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Follow these steps to set up the shadow catcher material:
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From our example above the shadow catcher looks like this from outside the view of the camera. It will help to sell the reflections that bounce on to surrounding objects.
After we've got our shadow catcher modeled, we can go ahead and Enable the Shadow Catcher Setting
Go to the object properties->Visibility and Check Shadow Catcher.
There are some cases where we may not want our shadow catcher to reflect any color or light onto our scene, this can be achieved by going to the object panel -> Visibility -> Ray Visibility and uncheck Diffuse and Glossy.
We can view what the shadow catcher result looks like by viewing the shadow catcher pass separately. To do this go to the top right corner of the 3D viewport and click the down arrow next to the viewport display modes.
At the bottom you will find render pass. Switch it to "Shadow catcher".
Another important aspect of getting our shadow catcher to look right is matching the lighting of our background, here are a few methods for doing so:
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Simply using the background image as an environment texture despite any visible seams or projection problems is probably going to be the fastest way to match the lighting of the background with the objects in your scene. So, in most cases, try this first and see if it gives you the results you are after.
For this example, we'll use a slightly more involved technique just to show a second example. This is the node setup that I came up with.
This node setup scales the background image so that it doesn't repeat as well as using a gradient to cut off the bottom of the texture. I do this so that I can avoid scaling the image too much, the color it overlays was just sampled from the ground of the background image.
In the case that a reflection is going to be viewed close up we might want to paint a 360 image as this allows us to clean up any seams and keep distortion to a minimum, but this is a much more involved process.
Another thing we likely want to enable is a transparent background so that we can later composite our render over the background. This can be done by going to our render settings > Film and checking Transparent.
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With our scene setup and ready to render we'll finally want to composite the render onto our background.
The first thing we'll want to do is enable the Shadow Catcher pass, this can be done by going to the View Layer Properties > Passes > Light and Enabling Shadow Catcher.
After we've enabled the Shadow Catcher Pass we can go over to the Compositing Workspace and setup the node graph.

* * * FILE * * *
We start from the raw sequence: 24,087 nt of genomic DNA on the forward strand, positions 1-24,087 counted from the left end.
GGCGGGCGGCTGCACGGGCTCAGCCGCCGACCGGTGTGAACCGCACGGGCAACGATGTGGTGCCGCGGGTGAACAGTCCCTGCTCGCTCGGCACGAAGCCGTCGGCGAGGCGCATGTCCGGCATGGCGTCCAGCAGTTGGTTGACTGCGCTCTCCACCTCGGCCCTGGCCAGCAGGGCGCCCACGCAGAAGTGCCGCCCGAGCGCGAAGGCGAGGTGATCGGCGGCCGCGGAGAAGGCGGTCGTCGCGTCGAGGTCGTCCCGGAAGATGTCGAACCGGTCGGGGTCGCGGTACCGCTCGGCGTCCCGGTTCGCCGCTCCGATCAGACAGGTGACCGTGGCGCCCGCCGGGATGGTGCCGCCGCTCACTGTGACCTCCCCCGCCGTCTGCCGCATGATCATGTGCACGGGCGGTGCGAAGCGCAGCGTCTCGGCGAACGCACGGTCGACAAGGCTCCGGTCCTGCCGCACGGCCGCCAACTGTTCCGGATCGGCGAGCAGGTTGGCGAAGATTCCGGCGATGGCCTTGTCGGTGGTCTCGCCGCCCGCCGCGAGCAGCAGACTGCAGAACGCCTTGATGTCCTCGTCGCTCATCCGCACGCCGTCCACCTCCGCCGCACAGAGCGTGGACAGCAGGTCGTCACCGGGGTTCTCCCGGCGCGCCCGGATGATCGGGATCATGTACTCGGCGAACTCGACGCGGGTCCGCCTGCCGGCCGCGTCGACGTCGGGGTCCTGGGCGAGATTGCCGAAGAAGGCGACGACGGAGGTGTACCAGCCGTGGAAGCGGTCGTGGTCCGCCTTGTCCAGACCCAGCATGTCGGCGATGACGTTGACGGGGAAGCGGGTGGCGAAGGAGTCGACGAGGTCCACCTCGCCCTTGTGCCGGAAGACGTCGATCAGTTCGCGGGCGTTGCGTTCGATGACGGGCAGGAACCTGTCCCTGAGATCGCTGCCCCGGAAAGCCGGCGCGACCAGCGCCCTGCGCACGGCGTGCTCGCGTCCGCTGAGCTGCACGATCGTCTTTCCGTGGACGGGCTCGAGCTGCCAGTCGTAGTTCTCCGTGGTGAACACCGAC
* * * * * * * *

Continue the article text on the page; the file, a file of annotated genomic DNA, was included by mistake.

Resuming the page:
The final compositor node setup should look like the image below.
In this example the bottom input is the scene we're rendering and overlaying onto our background and the top input is the background we're using. We take the output from the shadow catcher pass and multiply it with our photo and then in this example we use the alpha over node to overlay our render onto the background.
As you can see our Shadow Catcher pass and Render are now correctly composited together with the background. In this example I wasn't happy with the shadow's darkness so I setup a node graph that gave more control over the shadows.
Here is the composite node graph I ended up going with to darken and match the shadows. You can compare the shadows on the 3D objects with the shadow coming from the two sheep in the scene.
A few things have changed in this example, the background is now a preview of the output, I set this up by adding a viewer node and connecting our final output to it and then hitting N and going to the view tab and enabling backdrop, then aligning it by selecting Fit.
I've also enabled the Shadow Pass and connected it and the render's image output to a mix node set to multiply. Both the shadow and the Shadow Catcher Pass are also connected to a color ramp that allow more control over the falloff of the shadows.
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The multiply values on the mix nodes allow me to control the intensity of the shadows so that I can better match the background.
As you can see this composite setup allowed me to match the background much better. Of course, compositing will vary from scene to scene so feel free to make changes when compositing your own scene.
In general Shadow Catchers can be very useful in many cases. They can streamline the process of inserting our renders either into pre existing renders, photos, or footage and can be fine-tuned to allow for the best results. They make it much easier for us to composite and adjust our renders.
Thank you for your time.